But even the grandest topics can do with some human faces to bring them to life, and Follett has chosen to tell his tale through five families, from England, Germany, Russia, the United States … and Wales! If this last choice seems at first glance a bit bizarre, it isn't here. After all, the British Empire was led to victory in World War I by Prime Minister David Lloyd George, a Welshman born and bred. And perhaps more to the point, Follett was himself born a man of Harlech in Cardiff, which may explain why the Welsh sections of "Fall of Giants" stand out in boldface far more vividly than anything else in the novel.
Britain's Labour Party, and his wife, Barbara, was until this year's election one of its members of Parliament. So it is not surprising that his novel is reliably progressive in its viewpoint, whether dealing with the struggle for women's suffrage or the class system that sat so heavily on European society a century ago. Fictional characters are mixed in with real ones, but all are clearly drawn from life, making readers feel a certain comforting familiarity as they weave their way through all manner of turmoil and strife.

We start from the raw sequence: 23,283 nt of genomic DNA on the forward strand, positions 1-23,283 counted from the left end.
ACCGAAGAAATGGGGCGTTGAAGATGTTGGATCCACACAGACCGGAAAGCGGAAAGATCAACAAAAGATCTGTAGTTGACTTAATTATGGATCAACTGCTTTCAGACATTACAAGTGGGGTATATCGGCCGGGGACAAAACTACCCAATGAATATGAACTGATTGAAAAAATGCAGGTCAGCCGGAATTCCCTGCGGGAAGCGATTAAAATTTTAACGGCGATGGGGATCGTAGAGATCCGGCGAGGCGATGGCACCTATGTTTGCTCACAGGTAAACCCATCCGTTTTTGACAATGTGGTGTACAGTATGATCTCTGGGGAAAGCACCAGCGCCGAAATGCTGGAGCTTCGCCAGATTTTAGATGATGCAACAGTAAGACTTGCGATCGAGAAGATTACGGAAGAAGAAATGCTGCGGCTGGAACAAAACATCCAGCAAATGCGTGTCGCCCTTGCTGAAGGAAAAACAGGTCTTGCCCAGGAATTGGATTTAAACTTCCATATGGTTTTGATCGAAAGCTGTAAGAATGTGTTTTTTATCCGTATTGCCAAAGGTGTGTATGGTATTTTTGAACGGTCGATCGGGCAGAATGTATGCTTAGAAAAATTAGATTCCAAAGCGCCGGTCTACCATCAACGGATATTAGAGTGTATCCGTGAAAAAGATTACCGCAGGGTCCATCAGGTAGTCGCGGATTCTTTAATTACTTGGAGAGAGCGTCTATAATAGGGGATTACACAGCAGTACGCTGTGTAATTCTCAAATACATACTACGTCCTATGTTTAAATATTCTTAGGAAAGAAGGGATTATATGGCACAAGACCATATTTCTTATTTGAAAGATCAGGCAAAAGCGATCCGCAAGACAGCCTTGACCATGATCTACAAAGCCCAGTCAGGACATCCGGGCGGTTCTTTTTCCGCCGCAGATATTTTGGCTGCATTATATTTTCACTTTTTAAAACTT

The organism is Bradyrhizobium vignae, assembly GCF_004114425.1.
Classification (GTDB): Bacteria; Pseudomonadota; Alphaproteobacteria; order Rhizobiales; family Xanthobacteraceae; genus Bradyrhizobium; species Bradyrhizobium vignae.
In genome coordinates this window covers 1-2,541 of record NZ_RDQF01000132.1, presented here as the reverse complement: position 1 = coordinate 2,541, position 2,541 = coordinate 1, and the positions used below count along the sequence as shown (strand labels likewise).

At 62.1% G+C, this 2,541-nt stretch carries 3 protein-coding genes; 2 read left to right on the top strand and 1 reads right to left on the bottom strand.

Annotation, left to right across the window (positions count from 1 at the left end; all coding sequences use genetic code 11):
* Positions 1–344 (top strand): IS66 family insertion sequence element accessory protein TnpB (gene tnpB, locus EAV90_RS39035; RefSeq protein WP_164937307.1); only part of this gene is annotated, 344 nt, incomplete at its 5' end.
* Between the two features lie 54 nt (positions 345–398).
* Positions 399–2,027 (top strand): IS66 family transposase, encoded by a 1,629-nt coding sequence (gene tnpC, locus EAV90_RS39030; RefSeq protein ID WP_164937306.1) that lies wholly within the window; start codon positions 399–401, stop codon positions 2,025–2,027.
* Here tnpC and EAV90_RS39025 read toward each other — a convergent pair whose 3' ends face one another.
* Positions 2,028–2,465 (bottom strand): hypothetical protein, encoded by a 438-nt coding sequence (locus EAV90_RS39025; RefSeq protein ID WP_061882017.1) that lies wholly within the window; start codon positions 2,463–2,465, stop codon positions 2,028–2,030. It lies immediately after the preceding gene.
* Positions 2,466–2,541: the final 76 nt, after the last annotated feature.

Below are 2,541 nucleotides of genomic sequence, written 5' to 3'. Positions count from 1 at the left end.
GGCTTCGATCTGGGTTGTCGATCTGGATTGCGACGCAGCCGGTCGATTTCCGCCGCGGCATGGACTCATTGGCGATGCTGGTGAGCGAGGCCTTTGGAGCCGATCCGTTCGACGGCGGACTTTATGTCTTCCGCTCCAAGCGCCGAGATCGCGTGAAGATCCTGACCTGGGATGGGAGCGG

Unfortunately, there is a rote quality to "Fall of Giants" reminiscent of a picture painted by numbers: It lacks depth and is short on originality. Reading its stilted sentences as they unfold a predictable plot is rather like biting into a luscious-looking cake only to find that, despite all its decorative embellishments, it has neither the requisite flavor or texture to satisfy.
Rubin is a critic and the author of "Sarah Gertrude Millin: A South African Life."